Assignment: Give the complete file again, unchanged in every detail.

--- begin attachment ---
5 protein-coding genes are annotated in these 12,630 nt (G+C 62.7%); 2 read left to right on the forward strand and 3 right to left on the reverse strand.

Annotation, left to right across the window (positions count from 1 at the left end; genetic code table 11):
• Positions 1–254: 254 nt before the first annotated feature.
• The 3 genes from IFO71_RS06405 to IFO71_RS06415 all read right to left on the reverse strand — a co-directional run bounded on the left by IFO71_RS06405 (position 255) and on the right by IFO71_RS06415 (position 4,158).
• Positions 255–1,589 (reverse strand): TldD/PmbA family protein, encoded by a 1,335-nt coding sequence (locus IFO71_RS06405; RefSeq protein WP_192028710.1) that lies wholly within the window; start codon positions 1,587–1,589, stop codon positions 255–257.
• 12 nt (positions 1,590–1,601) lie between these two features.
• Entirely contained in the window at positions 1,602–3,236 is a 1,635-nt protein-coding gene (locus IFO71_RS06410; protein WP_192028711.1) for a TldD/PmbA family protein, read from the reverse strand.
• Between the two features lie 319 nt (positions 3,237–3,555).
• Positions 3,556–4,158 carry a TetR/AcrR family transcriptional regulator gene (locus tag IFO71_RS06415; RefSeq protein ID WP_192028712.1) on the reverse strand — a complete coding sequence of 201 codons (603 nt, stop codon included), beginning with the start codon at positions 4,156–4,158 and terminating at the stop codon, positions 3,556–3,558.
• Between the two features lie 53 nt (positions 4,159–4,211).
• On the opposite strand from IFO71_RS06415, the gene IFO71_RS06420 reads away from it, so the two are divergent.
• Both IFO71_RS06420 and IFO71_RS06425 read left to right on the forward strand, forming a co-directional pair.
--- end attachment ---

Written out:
5 protein-coding genes are annotated in these 12,630 nt (G+C 62.7%); 2 read left to right on the forward strand and 3 right to left on the reverse strand.

Annotation, left to right across the window (positions count from 1 at the left end; genetic code table 11):
• Positions 1–254: 254 nt before the first annotated feature.
• The 3 genes from IFO71_RS06405 to IFO71_RS06415 all read right to left on the reverse strand — a co-directional run bounded on the left by IFO71_RS06405 (position 255) and on the right by IFO71_RS06415 (position 4,158).
• Positions 255–1,589 (reverse strand): TldD/PmbA family protein, encoded by a 1,335-nt coding sequence (locus IFO71_RS06405; RefSeq protein WP_192028710.1) that lies wholly within the window; start codon positions 1,587–1,589, stop codon positions 255–257.
• 12 nt (positions 1,590–1,601) lie between these two features.
• Entirely contained in the window at positions 1,602–3,236 is a 1,635-nt protein-coding gene (locus IFO71_RS06410; protein WP_192028711.1) for a TldD/PmbA family protein, read from the reverse strand.
• Between the two features lie 319 nt (positions 3,237–3,555).
• Positions 3,556–4,158 carry a TetR/AcrR family transcriptional regulator gene (locus tag IFO71_RS06415; RefSeq protein ID WP_192028712.1) on the reverse strand — a complete coding sequence of 201 codons (603 nt, stop codon included), beginning with the start codon at positions 4,156–4,158 and terminating at the stop codon, positions 3,556–3,558.
• Between the two features lie 53 nt (positions 4,159–4,211).
• On the opposite strand from IFO71_RS06415, the gene IFO71_RS06420 reads away from it, so the two are divergent.
• Both IFO71_RS06420 and IFO71_RS06425 read left to right on the forward strand, forming a co-directional pair.